Returning now to the description of the methodology, the processor 150, upon selecting the two parameters 206, generates phase compensated performance data that are representative of a steady state relationship between the selected parameters. This is evident by the in-phase relationship between the performance parameter data 214 and the relatively small or relatively non-existent hysteresis loop when the two parameters are plotted together 216. To generate the phase compensated performance data, the processor 150 applies a transfer function 218 to the performance data of either or both of the selected parameters X(t) and Y(t). Although the depicted process flow illustrates that transfer functions may be applied to the performance data of both of the selected parameters, it will be appreciated that a transfer function may only be applied to the performance data of one of the selected parameters. It will additionally be appreciated that the transfer function (or functions) that is (or are) applied, may be known or may be determined dynamically. A more detailed description of an exemplary method for dynamically determining the transfer function(s) is provided further below.
After the phase compensated performance data are generated, the processor 150 then applies a curve fit to the phase compensated performance data 222. It will be appreciated that the curve fit that is applied may vary and may be implemented using any one of numerous known techniques, such as linear regression or neural network. The processor 150, upon applying a curve fit, generates a steady state map that is representative of the steady state relationship between the selected performance parameters X(t) and Y(t). As
It was previously noted that the transfer function (or functions) that is (or are) applied to the performance data, may be known or may be determined dynamically. Thus, part of the methodology that the processor 150 implements is a determination as to whether the transfer function(s) is(are) known. If a transfer function is not known, an appropriate transfer function is dynamically determined. With reference now to
It may be readily apparent that much of the previously described methodology is depicted in the process flowchart 300 in
If the transfer function(s) is(are) not known, then the transfer function(s) is(are) determined dynamically by first applying a default set of transfer functions to the performance data of one or both of the selected parameters (316) to generate phase compensated data sets (318). The default transfer functions may vary, but are preferably based upon known system and component characteristics. For example, a first-order filter with an initial time constant between one and two seconds may be used as a default transfer function, depending on the particular performance parameters that were selected.
The phase compensated performance data that are generated from the default transfer function(s) is(are) subjected to a curve fit technique to generate a steady state map for each data set (322). The standard deviation of each steady state map is computed, and the steady state map with the smallest standard deviation is selected (324). Thereafter, the transfer function is optimized by selecting new parameters (e.g., a new set of time constants), and repeating the previous steps (e.g., 318-324) until the standard deviation of the steady state map is minimized (326). When the standard deviation of the steady state map is minimized, that steady state map is used (314). Moreover, while not depicted in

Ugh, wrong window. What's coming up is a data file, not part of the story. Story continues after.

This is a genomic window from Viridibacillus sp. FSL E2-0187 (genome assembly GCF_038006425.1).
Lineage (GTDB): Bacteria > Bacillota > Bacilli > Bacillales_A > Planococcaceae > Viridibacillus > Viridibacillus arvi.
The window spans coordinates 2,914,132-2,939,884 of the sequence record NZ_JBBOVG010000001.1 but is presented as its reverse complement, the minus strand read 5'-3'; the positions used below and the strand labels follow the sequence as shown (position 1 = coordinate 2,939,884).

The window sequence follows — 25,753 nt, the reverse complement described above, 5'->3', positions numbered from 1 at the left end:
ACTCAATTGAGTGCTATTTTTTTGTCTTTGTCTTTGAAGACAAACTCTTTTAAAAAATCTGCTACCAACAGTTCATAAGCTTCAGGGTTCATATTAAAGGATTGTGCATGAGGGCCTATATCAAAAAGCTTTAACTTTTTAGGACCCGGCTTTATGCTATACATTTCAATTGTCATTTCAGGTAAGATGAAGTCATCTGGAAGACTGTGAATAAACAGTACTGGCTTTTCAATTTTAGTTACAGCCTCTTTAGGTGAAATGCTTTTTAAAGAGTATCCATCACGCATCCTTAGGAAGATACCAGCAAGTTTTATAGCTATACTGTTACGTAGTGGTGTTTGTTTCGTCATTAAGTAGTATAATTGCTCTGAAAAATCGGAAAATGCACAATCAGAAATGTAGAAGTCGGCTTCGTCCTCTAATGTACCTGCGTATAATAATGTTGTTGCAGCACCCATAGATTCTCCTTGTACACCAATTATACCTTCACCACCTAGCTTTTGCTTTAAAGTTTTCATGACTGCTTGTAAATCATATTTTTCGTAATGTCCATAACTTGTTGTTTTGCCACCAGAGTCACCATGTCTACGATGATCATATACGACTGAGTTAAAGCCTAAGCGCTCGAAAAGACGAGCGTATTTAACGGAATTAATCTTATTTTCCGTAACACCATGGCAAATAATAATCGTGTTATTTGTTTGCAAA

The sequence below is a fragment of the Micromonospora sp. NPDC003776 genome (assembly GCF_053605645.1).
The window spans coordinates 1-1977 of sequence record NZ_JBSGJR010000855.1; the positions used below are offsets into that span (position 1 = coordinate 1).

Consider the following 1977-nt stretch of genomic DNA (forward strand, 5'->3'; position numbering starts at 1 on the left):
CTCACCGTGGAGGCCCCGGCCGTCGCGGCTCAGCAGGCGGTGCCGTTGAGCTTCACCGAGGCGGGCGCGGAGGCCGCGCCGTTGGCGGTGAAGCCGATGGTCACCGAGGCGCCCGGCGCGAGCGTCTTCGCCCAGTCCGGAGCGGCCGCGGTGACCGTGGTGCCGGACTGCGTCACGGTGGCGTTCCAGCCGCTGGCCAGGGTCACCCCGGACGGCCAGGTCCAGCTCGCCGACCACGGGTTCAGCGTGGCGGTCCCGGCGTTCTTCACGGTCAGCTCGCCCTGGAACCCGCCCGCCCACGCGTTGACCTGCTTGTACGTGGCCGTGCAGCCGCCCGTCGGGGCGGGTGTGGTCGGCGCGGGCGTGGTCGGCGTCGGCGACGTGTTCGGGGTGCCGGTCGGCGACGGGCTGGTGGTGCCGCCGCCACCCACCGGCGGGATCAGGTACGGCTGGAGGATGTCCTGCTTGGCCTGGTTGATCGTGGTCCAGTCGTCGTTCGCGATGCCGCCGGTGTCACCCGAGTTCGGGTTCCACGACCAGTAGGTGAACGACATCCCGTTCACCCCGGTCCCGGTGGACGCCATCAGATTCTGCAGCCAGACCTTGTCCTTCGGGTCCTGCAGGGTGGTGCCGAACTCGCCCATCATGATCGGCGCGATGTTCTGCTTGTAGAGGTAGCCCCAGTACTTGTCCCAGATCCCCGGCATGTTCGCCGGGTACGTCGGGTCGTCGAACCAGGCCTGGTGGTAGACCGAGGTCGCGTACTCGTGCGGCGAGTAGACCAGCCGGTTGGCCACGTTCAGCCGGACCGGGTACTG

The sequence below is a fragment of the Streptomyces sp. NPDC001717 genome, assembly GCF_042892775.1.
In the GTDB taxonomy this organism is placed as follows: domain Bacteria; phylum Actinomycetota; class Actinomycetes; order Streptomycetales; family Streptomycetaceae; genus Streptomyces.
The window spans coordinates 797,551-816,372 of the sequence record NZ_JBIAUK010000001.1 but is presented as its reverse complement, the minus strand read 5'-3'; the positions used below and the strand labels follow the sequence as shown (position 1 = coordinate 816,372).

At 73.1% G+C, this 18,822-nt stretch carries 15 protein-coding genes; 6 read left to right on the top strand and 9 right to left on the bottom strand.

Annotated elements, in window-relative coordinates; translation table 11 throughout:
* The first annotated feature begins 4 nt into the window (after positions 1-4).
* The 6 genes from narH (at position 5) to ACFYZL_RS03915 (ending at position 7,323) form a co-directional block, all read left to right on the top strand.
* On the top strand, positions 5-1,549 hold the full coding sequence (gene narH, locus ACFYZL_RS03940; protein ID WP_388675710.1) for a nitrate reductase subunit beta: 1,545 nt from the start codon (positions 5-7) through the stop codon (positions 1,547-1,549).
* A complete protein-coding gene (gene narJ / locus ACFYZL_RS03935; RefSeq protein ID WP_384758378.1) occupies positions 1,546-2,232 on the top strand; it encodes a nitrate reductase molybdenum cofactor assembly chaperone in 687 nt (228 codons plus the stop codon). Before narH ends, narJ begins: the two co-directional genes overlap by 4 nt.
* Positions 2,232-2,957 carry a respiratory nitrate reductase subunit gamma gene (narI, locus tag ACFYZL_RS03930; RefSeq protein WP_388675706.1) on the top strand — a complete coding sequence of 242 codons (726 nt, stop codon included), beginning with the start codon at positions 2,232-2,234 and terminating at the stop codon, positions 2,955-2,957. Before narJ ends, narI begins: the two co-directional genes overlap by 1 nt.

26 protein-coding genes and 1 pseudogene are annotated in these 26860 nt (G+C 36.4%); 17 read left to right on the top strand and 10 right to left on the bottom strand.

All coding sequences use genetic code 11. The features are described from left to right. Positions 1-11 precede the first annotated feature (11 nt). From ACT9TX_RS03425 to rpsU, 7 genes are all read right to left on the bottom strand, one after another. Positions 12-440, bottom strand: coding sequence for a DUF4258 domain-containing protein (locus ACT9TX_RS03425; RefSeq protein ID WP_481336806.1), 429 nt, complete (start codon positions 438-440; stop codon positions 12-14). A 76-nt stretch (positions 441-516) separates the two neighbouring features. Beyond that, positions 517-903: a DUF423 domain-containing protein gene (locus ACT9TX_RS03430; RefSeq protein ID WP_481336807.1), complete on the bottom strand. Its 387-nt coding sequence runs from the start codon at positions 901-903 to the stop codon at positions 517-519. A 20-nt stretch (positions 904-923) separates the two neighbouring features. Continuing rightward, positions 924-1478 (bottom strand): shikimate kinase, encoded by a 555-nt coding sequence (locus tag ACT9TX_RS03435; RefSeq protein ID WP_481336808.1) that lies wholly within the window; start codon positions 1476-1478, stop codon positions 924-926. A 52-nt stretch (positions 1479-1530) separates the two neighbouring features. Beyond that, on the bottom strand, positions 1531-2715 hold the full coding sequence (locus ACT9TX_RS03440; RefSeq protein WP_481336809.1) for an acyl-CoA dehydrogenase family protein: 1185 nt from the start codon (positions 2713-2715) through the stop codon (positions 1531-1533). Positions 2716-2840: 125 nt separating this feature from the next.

The system and method described herein may be used to phase compensate transient performance data so that an accurate performance analysis of a machine, such as an aircraft gas turbine engine, may be conducted without having to explicitly obtain steady state performance data.
While at least one exemplary embodiment has been presented in the foregoing detailed description of the invention, it should be appreciated that a vast number of variations exist. It should also be appreciated that the exemplary embodiment or exemplary embodiments are only examples, and are not intended to limit the scope, applicability, or configuration of the invention in any way. Rather, the foregoing detailed description will provide those skilled in the art with a convenient road map for implementing an exemplary embodiment of the invention. It being understood that various changes may be made in the function and arrangement of elements described in an exemplary embodiment without departing from the scope of the invention as set forth in the appended claims.
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|U.S. Classification||702/89, 702/79, 702/72, 324/76.77|
|Mar 24, 2008||AS||Assignment|
Owner name: HONEYWELL INTERNATIONAL INC., NEW JERSEY
Free format text: ASSIGNMENT OF ASSIGNORS INTEREST;ASSIGNORS:LING, RICHARD;HARRIS, OSWALD;HEMMINGSON, ALAN;REEL/FRAME:020693/0461
Effective date: 20080324
|Mar 25, 2015||FPAY||Fee payment|
Year of fee payment: 4